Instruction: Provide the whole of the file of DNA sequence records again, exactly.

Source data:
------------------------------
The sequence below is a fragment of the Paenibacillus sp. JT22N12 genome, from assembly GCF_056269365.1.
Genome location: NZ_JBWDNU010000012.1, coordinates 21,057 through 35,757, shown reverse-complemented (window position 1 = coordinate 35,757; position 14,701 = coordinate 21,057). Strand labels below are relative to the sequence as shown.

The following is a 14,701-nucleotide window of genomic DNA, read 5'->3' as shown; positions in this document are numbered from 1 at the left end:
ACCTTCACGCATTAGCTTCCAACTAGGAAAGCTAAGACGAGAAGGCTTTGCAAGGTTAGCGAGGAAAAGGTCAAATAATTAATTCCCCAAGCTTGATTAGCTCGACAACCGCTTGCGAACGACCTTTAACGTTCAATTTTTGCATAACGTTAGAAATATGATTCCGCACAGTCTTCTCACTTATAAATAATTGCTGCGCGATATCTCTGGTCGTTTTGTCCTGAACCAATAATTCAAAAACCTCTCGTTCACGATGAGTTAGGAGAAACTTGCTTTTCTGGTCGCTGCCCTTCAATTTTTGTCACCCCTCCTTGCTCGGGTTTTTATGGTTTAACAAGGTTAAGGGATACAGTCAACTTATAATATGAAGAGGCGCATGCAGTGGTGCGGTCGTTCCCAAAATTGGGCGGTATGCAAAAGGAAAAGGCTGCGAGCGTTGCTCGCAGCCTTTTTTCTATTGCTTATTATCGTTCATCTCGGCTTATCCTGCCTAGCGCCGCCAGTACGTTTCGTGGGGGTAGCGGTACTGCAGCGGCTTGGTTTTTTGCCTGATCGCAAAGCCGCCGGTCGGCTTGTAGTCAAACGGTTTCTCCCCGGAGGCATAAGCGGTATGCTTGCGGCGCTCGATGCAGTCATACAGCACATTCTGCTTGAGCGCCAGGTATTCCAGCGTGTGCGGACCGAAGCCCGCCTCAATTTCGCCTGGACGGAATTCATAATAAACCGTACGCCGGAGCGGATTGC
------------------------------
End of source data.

The sequence below is a fragment of the Paenibacillus sp. JT22N12 genome, from assembly GCF_056269365.1.
Genome location: NZ_JBWDNU010000012.1, coordinates 21,057 through 35,757, shown reverse-complemented (window position 1 = coordinate 35,757; position 14,701 = coordinate 21,057). Strand labels below are relative to the sequence as shown.

The following is a 14,701-nucleotide window of genomic DNA, read 5'->3' as shown; positions in this document are numbered from 1 at the left end:
ACCTTCACGCATTAGCTTCCAACTAGGAAAGCTAAGACGAGAAGGCTTTGCAAGGTTAGCGAGGAAAAGGTCAAATAATTAATTCCCCAAGCTTGATTAGCTCGACAACCGCTTGCGAACGACCTTTAACGTTCAATTTTTGCATAACGTTAGAAATATGATTCCGCACAGTCTTCTCACTTATAAATAATTGCTGCGCGATATCTCTGGTCGTTTTGTCCTGAACCAATAATTCAAAAACCTCTCGTTCACGATGAGTTAGGAGAAACTTGCTTTTCTGGTCGCTGCCCTTCAATTTTTGTCACCCCTCCTTGCTCGGGTTTTTATGGTTTAACAAGGTTAAGGGATACAGTCAACTTATAATATGAAGAGGCGCATGCAGTGGTGCGGTCGTTCCCAAAATTGGGCGGTATGCAAAAGGAAAAGGCTGCGAGCGTTGCTCGCAGCCTTTTTTCTATTGCTTATTATCGTTCATCTCGGCTTATCCTGCCTAGCGCCGCCAGTACGTTTCGTGGGGGTAGCGGTACTGCAGCGGCTTGGTTTTTTGCCTGATCGCAAAGCCGCCGGTCGGCTTGTAGTCAAACGGTTTCTCCCCGGAGGCATAAGCGGTATGCTTGCGGCGCTCGATGCAGTCATACAGCACATTCTGCTTGAGCGCCAGGTATTCCAGCGTGTGCGGACCGAAGCCCGCCTCAATTTCGCCTGGACGGAATTCATAATAAACCGTACGCCGGAGCGGATTGC